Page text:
Updated on: January 26, 2023


You’ve heard of bike pegs or seen the peculiar metal extensions attached to passing bikes. If you’ve wondered what you’re looking at and what they’re used for, don’t feel bad. Bicycles are most often used as a means of transportation, exercise, and exploration. However, bike pegs add to the list of capabilities and activities.

What are bike pegs used for? Metal pegs attached to bicycle axles can be used for various purposes. Typically, you’ll notice pegs on BMX-like bikes.

In short, the pegs are there for the rider to place their feet on for added stability when performing stunts or tricks. That said, they can also be used for things such as helping the rider mount the seat or carrying a passenger.

In the article below, we’ll go deeper into answering the question of what bike pegs are used for as well as delving into related topics such as the different kinds of bike pegs available, which styles of bikes pegs are best for, common tricks, and stunts performed, and if bike pegs are a good option for you.

What Are Bike Pegs?

Bicycle pegs are metal pieces that attach to the front, rear, or both wheels, typically shaped as small cylindrical bars.

Different designs and features include free-spinning pegs and fixed pegs that attach to the wheel’s axle. While pegs are primarily cylindrical and constructed from metal, some feature rubber and flat surfaces for added grip. Dimensions vary and are typically chosen based on the rider’s use of the pegs.

Bike pegs originally came about for added support in various ways. For example, those who want an added place to step to help them get on the seat might attach bike pegs.

However, most bike pegs are added to allow the rider to perform various tricks and stunts.

Conversely, misusing bike pegs, such as letting passengers stand on them, commonly leads to injuries. In addition, bicycle spokes are dangerous to get one’s foot or toes caught in.

Additionally, tricks and stunts come with their own risks of serious injury.

Traditionally, BMX-style bikes were constructed to allow bike pegs to be attached. Now, many different styles of bikes are compatible with bike pegs. However, a lot of riders choose not to add pegs because they do not add aerodynamic benefits. In short, bike pegs can slow you down and increase the overall bulk of your bike’s shape.

What Are Different Kinds of Bike Pegs Used For?

Different bike pegs offer distinct advantages and capabilities. In addition, the type of bike matters. Not all bikes support all styles of pegs.

Bike pegs come in different dimensions. They can be long, short, slim, or broad in diameter. The surface, as we mentioned earlier, varies as well. Therefore, no bike peg should be chosen before deciding what precisely they are meant to aid the rider to accomplish.

Generally, bike pegs are made of metal such as different types of steel like Chromoly steel or aluminum alloys. Pegs that are composed of 100% of metal are considered to be the most durable and long-lasting.

Smooth plastic may be added to the surface of the peg to reduce friction, or rubber may be employed to create better traction.

Street and stunt bikes typically come equipped with a 14-millimeter axle, which is what most bike pegs are designed to fit. Bicycles built for speed normally offer a different size axle that measures three-eighths of an inch. These, too, can support bike pegs. However, some adjustments are required.

The pegs themselves have a range of sizes that include 35 to 38.5 millimeters and four inches to four and a half inches in length. While the diameter has more to do with fitting the peg to the axle, length affects bike performance. Lighter weight pegs are better for speed. Longer, heavier pegs add more stunt and trick capability, such as grinding.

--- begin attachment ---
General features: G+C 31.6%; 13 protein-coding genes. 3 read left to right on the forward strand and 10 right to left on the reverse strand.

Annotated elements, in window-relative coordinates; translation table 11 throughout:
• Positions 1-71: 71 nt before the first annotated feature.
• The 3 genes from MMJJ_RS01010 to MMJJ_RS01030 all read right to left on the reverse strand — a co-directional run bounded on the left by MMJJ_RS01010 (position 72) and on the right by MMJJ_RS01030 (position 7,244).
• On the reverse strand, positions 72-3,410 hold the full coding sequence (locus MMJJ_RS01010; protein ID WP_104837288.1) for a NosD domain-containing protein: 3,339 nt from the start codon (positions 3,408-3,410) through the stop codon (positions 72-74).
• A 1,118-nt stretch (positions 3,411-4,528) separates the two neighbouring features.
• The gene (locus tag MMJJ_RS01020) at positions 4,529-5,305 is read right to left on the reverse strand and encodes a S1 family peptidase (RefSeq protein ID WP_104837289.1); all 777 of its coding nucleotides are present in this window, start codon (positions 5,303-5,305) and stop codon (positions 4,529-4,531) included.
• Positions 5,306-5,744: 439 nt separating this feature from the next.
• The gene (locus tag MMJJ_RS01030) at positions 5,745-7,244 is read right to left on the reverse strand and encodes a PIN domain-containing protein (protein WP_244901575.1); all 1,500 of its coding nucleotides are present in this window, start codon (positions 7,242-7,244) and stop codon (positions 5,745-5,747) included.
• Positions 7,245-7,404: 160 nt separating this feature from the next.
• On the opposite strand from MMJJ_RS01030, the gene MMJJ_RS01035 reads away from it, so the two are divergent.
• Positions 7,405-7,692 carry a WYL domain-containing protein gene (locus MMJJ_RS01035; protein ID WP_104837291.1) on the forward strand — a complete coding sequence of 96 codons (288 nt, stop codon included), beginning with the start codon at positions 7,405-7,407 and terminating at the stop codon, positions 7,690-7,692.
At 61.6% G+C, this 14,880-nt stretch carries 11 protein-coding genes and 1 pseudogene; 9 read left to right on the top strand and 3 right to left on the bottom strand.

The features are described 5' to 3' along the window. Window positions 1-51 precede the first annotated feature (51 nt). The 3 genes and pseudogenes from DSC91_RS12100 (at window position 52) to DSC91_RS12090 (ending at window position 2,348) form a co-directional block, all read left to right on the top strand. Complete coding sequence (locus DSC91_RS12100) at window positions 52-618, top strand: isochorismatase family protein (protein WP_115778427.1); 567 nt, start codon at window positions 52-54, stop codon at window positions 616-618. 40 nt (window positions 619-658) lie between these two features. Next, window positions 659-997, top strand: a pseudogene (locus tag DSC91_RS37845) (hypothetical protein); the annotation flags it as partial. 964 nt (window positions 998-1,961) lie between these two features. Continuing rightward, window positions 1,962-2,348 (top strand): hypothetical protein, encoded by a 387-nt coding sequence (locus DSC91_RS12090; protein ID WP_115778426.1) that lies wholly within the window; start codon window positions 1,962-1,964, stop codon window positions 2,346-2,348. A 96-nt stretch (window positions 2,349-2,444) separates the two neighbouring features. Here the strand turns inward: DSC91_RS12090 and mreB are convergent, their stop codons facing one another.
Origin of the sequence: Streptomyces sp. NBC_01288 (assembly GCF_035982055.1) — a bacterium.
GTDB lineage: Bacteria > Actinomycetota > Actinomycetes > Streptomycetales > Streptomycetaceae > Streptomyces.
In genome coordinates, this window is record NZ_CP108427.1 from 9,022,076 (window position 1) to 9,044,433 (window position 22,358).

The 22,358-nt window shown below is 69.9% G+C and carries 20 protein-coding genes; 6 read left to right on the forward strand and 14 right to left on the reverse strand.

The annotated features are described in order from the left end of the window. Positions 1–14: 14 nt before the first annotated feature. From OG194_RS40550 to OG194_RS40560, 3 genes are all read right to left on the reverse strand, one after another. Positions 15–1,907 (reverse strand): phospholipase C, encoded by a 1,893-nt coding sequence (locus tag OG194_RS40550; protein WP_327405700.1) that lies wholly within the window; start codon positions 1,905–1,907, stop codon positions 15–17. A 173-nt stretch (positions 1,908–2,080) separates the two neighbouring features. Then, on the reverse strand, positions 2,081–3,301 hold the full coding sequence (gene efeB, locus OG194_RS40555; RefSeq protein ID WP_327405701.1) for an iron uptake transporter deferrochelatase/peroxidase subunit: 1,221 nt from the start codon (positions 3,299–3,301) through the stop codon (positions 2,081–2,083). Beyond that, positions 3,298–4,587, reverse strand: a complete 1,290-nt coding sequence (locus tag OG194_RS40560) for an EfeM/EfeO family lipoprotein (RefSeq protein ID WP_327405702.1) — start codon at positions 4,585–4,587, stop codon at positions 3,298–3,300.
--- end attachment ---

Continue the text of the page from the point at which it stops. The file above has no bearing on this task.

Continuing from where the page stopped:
Can You Put Bike Pegs on a Mountain Bike?

Yes, many mountain bikes have the axle necessary to attach pegs. However, the better question is should you put bike pegs on a mountain bike.

While pegs may give your off-road bicycle trick and stunt capabilities, there are several issues you may experience.

First is the axle and skewer design. Most mountain bikes come equipped with quick-release or through-axle skewers. These generally conflict with attaching a peg. Installation becomes an issue and results in limitations like the inability to tighten your pegs properly.

Additionally, many of the axles on mountain bikes are not designed to bear the weight of standing on them. As a result, mountain bikers who want to add pegs may have to attach the pegs to their bike’s fender or rack mounts. Overall, pegs are likely to damage your mountain bike’s frame.

Very often, bike pegs are added to be able to give passengers something to stand on. However, since mountain bikes are usually not designed for passengers, this means they have stricter weight limits. In this scenario, the result of adding pegs is an increased frequency of flat tires.

To recap, mountain bikes are not the optimal choice for adding bike pegs. You are likely to run into a host of installation, structural, and safety issues. If you are determined to add pegs to your MTB, you’ll want to do your research and search for bike pegs specially designed with the correct axle size, weight capacity and that are advertised as suitable for MTBs.

Can You Stand on Bike Pegs?

Once you’ve adequately ascertained specifications like axle diameter and weight capacities, and you’ve correctly installed your bike pegs, yes, you can stand on them.

Bike pegs are designed to be stood on to perform stunts, tricks, or support your weight for a relatively short amount of time. Good pegs will hold up, and properly applied, they will not hurt your bike.

Additionally, standing on the pegs can mean that each foot is on a different peg or both feet are on the same peg. Different foot placement constitutes setting yourself up for other tricks and maneuvers.

To explain these further, we’ll cover the world of bike tricks and vocabulary in the next session.

Bike Pegs Tricks